Are We There Yet?

“Mental Health Days” aren’t really cutting it

That jarring alarm goes off every morning. I drag my hand around my nightstand trying to find my phone while my eyes are still closed; it’s time for another day of classes. At this point in the semester, the days have blended together and the weekends fly by. There’s no such thing as balance anymore. I roll right out of bed, still wrapped in my blanket, grab something small to eat and join the class Zoom. 

Last October, the university announced the schedule for this semester. In the announcement, administrators said that it was designed to limit travel. In that respect, the schedule has worked…sort of. We still have the Zoom links to our classes, so someone could still travel to ski while also attending their classes. That’s something that I’ve seen on my personal Instagram feed. Vacation is impractical for most students though, so they stay on campus and keep doing what they’ve been doing for the past two months; namely, slogging through their school work. 

It wouldn’t be unfair to assume that almost every student wants more than a random Thursday off. Some use the traditional week-long spring break as a time to completely forget about classes and schoolwork so they can relax. Others use it to work and earn money so they can pay their bills. Some do typical spring break things like go to Florida. Like everything else these days, our lives revolve completely around the pandemic. The university has been operating in this mode since March 2020 and they chose to skip out on spring break this year. We could’ve been sent out on break, like any normal year, and potentially have caused a massive outbreak in the dorms before spreading it to neighboring local communities. Or, we could have chosen to do what we are doing now. Obviously, we weren’t sent on break. I can’t blame the university for choosing this option because there were no good options anyways. From the beginning, it was damned if you do, damned if you don’t. Had the university sent us on break, it would have been the honor system keeping us from going to events jam packed with people. Looking at Florida, more specifically Miami Beach, that would’ve been unrealistic.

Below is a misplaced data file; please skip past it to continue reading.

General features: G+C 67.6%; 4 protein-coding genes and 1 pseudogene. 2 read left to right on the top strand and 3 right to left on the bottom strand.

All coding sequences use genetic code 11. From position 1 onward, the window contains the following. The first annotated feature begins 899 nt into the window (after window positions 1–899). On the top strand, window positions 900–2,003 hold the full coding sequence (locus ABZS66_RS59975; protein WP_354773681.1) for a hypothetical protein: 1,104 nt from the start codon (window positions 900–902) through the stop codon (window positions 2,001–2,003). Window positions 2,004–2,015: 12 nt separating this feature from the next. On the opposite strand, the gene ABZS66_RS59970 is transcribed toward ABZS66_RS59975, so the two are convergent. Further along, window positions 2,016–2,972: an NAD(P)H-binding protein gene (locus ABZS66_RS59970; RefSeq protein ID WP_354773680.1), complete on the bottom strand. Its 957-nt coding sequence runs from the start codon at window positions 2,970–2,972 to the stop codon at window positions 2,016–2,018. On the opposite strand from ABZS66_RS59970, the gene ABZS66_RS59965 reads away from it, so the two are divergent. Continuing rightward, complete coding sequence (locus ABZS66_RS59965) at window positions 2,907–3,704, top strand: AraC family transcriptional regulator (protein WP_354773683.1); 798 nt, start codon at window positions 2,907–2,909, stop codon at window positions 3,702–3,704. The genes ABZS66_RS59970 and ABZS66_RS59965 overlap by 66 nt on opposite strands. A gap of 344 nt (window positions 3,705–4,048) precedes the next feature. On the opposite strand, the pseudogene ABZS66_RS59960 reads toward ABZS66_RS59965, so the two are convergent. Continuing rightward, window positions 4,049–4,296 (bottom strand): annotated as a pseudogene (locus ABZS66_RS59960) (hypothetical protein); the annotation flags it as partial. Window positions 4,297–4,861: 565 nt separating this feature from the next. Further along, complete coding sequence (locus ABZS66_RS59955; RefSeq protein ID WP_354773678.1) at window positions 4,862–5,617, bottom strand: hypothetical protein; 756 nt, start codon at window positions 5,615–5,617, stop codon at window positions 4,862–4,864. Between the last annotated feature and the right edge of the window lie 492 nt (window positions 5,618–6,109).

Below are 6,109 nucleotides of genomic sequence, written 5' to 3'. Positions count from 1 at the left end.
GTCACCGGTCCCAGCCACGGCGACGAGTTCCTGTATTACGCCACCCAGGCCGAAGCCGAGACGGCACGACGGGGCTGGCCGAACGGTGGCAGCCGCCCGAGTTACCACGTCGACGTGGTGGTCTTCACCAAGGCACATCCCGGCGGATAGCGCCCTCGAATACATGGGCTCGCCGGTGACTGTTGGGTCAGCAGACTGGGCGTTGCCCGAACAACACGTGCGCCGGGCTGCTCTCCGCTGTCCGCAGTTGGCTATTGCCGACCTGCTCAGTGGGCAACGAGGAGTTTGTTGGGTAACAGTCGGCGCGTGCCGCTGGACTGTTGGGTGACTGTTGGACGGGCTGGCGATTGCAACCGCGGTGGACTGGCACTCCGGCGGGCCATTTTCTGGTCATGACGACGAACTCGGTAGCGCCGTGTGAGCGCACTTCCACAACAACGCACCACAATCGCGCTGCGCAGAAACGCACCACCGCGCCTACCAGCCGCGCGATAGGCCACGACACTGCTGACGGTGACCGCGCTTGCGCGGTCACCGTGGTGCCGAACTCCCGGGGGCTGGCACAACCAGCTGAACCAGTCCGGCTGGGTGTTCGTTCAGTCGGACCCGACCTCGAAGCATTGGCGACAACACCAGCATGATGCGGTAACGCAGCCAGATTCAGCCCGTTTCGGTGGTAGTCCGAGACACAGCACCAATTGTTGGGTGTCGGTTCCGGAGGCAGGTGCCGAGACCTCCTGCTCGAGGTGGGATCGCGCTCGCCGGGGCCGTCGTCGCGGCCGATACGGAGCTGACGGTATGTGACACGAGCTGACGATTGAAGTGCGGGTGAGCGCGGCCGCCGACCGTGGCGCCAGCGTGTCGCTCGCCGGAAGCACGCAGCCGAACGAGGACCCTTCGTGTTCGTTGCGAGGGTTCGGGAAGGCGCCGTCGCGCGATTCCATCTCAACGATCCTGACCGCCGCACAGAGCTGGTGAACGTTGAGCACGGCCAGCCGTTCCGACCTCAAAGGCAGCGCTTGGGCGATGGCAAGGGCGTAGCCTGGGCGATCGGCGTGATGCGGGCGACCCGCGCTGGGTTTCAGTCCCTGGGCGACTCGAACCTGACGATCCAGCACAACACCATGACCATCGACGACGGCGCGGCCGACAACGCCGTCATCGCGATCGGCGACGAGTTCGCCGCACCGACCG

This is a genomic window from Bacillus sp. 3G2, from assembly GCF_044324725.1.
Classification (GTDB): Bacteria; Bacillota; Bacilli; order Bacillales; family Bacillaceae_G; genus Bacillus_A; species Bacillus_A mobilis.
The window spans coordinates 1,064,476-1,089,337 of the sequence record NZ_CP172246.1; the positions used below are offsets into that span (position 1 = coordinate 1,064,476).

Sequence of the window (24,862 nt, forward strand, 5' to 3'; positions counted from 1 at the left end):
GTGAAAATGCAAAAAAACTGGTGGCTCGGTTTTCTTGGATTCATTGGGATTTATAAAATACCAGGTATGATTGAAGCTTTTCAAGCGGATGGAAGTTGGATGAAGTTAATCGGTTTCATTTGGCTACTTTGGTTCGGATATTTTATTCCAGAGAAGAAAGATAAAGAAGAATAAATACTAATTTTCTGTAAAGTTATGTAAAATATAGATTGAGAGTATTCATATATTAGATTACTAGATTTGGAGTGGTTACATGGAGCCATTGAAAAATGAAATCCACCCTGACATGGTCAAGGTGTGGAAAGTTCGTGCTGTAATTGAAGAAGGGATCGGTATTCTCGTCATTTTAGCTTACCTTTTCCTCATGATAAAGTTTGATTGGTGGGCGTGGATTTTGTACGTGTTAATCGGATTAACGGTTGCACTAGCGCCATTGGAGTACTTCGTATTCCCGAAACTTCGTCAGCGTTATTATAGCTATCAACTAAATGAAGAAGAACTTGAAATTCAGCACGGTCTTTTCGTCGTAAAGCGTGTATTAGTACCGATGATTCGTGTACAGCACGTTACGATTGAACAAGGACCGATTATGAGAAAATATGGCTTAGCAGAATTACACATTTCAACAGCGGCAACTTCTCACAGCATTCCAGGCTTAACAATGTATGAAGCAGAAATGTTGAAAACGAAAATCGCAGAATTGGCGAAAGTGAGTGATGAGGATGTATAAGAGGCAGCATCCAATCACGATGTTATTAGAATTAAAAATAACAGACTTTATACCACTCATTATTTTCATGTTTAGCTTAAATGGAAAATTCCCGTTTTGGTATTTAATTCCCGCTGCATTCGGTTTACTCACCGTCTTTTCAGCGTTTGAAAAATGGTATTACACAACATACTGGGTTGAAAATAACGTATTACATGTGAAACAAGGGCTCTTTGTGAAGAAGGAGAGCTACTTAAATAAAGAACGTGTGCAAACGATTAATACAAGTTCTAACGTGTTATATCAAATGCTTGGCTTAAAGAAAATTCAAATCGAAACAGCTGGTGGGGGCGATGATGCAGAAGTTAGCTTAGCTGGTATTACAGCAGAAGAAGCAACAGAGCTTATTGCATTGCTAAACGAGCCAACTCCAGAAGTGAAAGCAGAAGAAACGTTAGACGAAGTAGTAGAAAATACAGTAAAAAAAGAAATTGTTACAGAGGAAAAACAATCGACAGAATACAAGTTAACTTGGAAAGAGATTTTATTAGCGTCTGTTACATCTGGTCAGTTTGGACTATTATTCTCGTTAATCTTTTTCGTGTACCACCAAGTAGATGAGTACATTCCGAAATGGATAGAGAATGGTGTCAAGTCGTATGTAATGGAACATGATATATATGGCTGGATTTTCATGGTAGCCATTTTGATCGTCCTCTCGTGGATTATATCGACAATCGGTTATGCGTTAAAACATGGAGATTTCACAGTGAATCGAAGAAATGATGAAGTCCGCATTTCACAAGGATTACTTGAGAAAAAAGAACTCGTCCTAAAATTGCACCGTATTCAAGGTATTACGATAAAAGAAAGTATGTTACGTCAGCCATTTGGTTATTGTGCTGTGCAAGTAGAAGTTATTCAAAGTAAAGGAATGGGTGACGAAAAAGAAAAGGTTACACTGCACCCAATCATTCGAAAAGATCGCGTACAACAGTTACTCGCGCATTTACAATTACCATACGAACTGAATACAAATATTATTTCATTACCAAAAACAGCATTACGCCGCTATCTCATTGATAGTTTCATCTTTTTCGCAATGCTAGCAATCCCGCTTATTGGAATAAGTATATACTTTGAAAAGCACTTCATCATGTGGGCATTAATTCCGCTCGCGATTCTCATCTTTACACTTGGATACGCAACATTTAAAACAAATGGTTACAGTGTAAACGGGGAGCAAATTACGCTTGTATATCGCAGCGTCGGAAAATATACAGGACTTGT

The problem now is that the mental health of many Americans has deteriorated significantly. Our giant Thanksgiving/winter break was two months, which is unusual, but we live in unusual times. In a Twitter thread by Dr. Jen Newton, Ph.D., the doctor simply stated that students should get an actual break. In the replies, some people asserted that people with jobs don’t get breaks. Some students angrily replied to these people by saying that they are both full-time students and workers. It’s not unrealistic to say that we’re in a better spot than we were a year ago. But how should we balance safe schedules and people’s mental health? 

Students aren’t alone in feeling the crunch. Scrolling through internet forums, professors and instructors across the country are just as tired as we are. The content of their posts highlights that they have a never ending fire hose of work aimed at them that has been made worse by the pandemic. 

Not having the motivation to do any work isn’t an uncommon feeling now. It’s something that I’ve felt on some weekends. Sometimes on the weekend, I do nothing for a day and instead spend it watching shows on Disney+. Is it a good idea? Probably not. But, it does help take my mind off of school work, even if it’s only for a few hours. Taking care of ourselves is especially important at this time, given the limited break days we have and the sensation of getting blasted with information everyday. Some may bottle up their frustration or feelings because they have a sense that they don’t have it so bad compared to others. While that may be true, your experiences are no less important or valid than anyone else’s. While it certainly would’ve been nice to have had an extra break day, we’ve been given three. It’s also easier said than done to tell you to do x, y and z. You know what works best for you. 

Recently, a Yale student took their own life. His death highlights the reality of becoming overloaded with work, yet many are silent about it. I hope that this is a wake up call for universities to reexamine their approach to how work is assigned. In higher education, for some reason, there are people who take pride in how much strain that they can put on themselves and brag about how little sleep they get each night, or how much work they can do in one sitting. This is obviously unhealthy. There shouldn’t be any pride in overworking yourself to the point where you are so exhausted you fall asleep at your desk taking notes during a lecture. 

The condensed calendar puts a strain on everyone involved. There is an urgency to not fall behind, otherwise we may not learn material that is essential to the next class next semester. Even though we are a year into this awkward situation, we’ve adapted to it and it’s odd quirks— but it’s still not great. Will some online learning stick around going forward? Probably. But hopefully we’ll be back to a normal schedule soon.